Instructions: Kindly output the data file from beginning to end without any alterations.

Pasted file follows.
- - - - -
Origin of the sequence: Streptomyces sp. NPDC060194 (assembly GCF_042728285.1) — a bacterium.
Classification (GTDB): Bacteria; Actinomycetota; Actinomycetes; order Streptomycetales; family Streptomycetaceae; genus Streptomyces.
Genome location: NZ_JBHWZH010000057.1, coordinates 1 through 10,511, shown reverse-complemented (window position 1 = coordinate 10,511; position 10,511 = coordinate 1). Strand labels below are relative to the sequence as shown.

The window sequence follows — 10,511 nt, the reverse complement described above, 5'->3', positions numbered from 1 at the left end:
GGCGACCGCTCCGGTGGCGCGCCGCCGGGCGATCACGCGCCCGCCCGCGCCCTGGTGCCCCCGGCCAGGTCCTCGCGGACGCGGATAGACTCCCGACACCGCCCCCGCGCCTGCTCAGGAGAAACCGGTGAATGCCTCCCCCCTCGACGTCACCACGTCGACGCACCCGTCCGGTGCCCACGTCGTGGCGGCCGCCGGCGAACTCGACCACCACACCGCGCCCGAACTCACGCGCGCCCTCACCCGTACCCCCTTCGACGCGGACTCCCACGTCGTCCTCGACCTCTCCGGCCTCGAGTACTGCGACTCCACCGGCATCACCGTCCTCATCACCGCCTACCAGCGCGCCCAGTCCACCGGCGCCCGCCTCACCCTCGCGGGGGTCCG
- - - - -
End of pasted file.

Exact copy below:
Origin of the sequence: Streptomyces sp. NPDC060194 (assembly GCF_042728285.1) — a bacterium.
Classification (GTDB): Bacteria; Actinomycetota; Actinomycetes; order Streptomycetales; family Streptomycetaceae; genus Streptomyces.
Genome location: NZ_JBHWZH010000057.1, coordinates 1 through 10,511, shown reverse-complemented (window position 1 = coordinate 10,511; position 10,511 = coordinate 1). Strand labels below are relative to the sequence as shown.

The window sequence follows — 10,511 nt, the reverse complement described above, 5'->3', positions numbered from 1 at the left end:
GGCGACCGCTCCGGTGGCGCGCCGCCGGGCGATCACGCGCCCGCCCGCGCCCTGGTGCCCCCGGCCAGGTCCTCGCGGACGCGGATAGACTCCCGACACCGCCCCCGCGCCTGCTCAGGAGAAACCGGTGAATGCCTCCCCCCTCGACGTCACCACGTCGACGCACCCGTCCGGTGCCCACGTCGTGGCGGCCGCCGGCGAACTCGACCACCACACCGCGCCCGAACTCACGCGCGCCCTCACCCGTACCCCCTTCGACGCGGACTCCCACGTCGTCCTCGACCTCTCCGGCCTCGAGTACTGCGACTCCACCGGCATCACCGTCCTCATCACCGCCTACCAGCGCGCCCAGTCCACCGGCGCCCGCCTCACCCTCGCGGGGGTCCG